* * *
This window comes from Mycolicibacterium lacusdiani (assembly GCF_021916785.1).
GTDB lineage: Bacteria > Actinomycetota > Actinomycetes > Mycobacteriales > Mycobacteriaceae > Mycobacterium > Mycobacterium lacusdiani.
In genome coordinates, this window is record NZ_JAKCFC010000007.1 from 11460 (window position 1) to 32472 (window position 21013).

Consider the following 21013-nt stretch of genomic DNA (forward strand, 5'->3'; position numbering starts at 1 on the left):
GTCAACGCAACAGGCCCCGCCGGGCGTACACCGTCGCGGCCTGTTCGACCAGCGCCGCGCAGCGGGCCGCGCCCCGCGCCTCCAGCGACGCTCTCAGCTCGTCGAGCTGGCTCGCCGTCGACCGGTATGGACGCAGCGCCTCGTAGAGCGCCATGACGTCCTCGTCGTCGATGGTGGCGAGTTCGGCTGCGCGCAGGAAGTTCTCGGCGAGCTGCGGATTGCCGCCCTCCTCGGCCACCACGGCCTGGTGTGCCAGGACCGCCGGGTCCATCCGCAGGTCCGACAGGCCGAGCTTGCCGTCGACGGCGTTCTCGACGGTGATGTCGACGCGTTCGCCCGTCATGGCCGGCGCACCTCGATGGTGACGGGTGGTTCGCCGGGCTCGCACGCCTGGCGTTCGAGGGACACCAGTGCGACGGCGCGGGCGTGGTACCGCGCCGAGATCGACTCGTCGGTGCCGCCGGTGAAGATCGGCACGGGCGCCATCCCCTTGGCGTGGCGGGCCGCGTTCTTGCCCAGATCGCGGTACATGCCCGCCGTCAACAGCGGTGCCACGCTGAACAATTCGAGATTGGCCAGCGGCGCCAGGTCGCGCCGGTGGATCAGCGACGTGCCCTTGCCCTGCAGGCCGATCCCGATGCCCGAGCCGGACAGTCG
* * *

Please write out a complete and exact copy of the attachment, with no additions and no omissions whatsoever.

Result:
This window comes from Mycolicibacterium lacusdiani (assembly GCF_021916785.1).
GTDB lineage: Bacteria > Actinomycetota > Actinomycetes > Mycobacteriales > Mycobacteriaceae > Mycobacterium > Mycobacterium lacusdiani.
In genome coordinates, this window is record NZ_JAKCFC010000007.1 from 11460 (window position 1) to 32472 (window position 21013).

Consider the following 21013-nt stretch of genomic DNA (forward strand, 5'->3'; position numbering starts at 1 on the left):
GTCAACGCAACAGGCCCCGCCGGGCGTACACCGTCGCGGCCTGTTCGACCAGCGCCGCGCAGCGGGCCGCGCCCCGCGCCTCCAGCGACGCTCTCAGCTCGTCGAGCTGGCTCGCCGTCGACCGGTATGGACGCAGCGCCTCGTAGAGCGCCATGACGTCCTCGTCGTCGATGGTGGCGAGTTCGGCTGCGCGCAGGAAGTTCTCGGCGAGCTGCGGATTGCCGCCCTCCTCGGCCACCACGGCCTGGTGTGCCAGGACCGCCGGGTCCATCCGCAGGTCCGACAGGCCGAGCTTGCCGTCGACGGCGTTCTCGACGGTGATGTCGACGCGTTCGCCCGTCATGGCCGGCGCACCTCGATGGTGACGGGTGGTTCGCCGGGCTCGCACGCCTGGCGTTCGAGGGACACCAGTGCGACGGCGCGGGCGTGGTACCGCGCCGAGATCGACTCGTCGGTGCCGCCGGTGAAGATCGGCACGGGCGCCATCCCCTTGGCGTGGCGGGCCGCGTTCTTGCCCAGATCGCGGTACATGCCCGCCGTCAACAGCGGTGCCACGCTGAACAATTCGAGATTGGCCAGCGGCGCCAGGTCGCGCCGGTGGATCAGCGACGTGCCCTTGCCCTGCAGGCCGATCCCGATGCCCGAGCCGGACAGTCG